Something happens to your brain when you don’t leave the house. It isn’t a good thing. On the first day you become lazy. The babies are asleep, D arrives home in the evening and asks if I want to go out for a walk. Nah, it’s freezing out, and dark.
The next day the worries start to creep in. Not enough “likes” on a blog post sends you into a tailspin of insecurity. Why are you looking at the Internet when you should be ticking things off the endless to-do list, working toward achieving goals, cleaning the kitchen for the third time that day, washing the bibs for the umpteenth time, preparing to move in two weeks, playing with your babies who smile hopefully every time you look over at them? These four walls are suffocating, and now you have a headache.
You’re just one workout away from a good mood.
Thank you to D for alerting me to this catchy mantra. I used to run regularly. That went out the window soon into my twin pregnancy. But even short of exercise, just getting fresh air does wonders. In the past, the only reason a day would pass without my having left the house would be if I had the flu. Welcome to my new life with twin babies in a walk-up.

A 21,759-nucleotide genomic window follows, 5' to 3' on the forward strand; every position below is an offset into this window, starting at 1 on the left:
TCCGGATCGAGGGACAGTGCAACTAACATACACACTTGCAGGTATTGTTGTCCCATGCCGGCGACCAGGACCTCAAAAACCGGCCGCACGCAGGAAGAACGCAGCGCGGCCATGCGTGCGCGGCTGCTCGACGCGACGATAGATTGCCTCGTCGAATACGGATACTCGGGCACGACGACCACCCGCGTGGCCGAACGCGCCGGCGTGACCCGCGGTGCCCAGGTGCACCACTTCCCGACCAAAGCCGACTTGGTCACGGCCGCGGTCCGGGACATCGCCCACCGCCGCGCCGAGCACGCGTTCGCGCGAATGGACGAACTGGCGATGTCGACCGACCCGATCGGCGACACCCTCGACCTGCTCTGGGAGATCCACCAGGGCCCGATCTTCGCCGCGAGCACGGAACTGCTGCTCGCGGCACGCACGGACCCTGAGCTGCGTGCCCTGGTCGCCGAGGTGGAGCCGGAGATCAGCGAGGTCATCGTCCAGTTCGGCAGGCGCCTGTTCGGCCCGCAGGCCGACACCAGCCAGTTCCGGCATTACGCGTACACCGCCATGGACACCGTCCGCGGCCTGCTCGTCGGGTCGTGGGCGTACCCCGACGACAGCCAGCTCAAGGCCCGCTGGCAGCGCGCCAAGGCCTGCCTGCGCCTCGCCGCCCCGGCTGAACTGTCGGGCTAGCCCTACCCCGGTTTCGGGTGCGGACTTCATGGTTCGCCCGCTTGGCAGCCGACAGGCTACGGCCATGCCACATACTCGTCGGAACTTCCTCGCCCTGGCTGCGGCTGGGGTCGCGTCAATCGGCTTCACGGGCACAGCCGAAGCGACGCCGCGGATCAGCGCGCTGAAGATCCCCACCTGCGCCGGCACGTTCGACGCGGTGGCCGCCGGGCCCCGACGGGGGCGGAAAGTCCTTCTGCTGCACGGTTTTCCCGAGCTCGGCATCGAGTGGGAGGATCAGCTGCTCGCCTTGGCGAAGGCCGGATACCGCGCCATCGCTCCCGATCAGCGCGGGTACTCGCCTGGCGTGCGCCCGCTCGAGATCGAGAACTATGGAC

Today, Bean screamed for the entire time it took me to carry everything and everyone up and down the two flights. (She was sitting in a bouncy seat outside my neighbors’ apartment for most of this time–sorry neighbors!) In addition, the stoop was icy, which was nerve-wracking to navigate with screaming baby. But we made it.
A few inches of snow fell yesterday and it was still all over the ground, making pushing the double stroller difficult in parts, but frankly I couldn’t care less because the air was so bright and crisp and I was outside. Here are a few things we saw in the park:
A girl jumping rope in an allée of bare sycamores.
A shimmer of snow drifting out of a tree, through a beam of sun.
A flock of starlings eating seeds off of a honey locust, shaking down little drifts each time one landed (this reminded me of a poem I love by Robert Frost, “Dust of Snow” which you can read here)
Two young boys hugging the trunk of a snow-laden pine tree, trying to shake snow onto themselves.
And then I forgot to be depressed.
Thank you Sunset Park.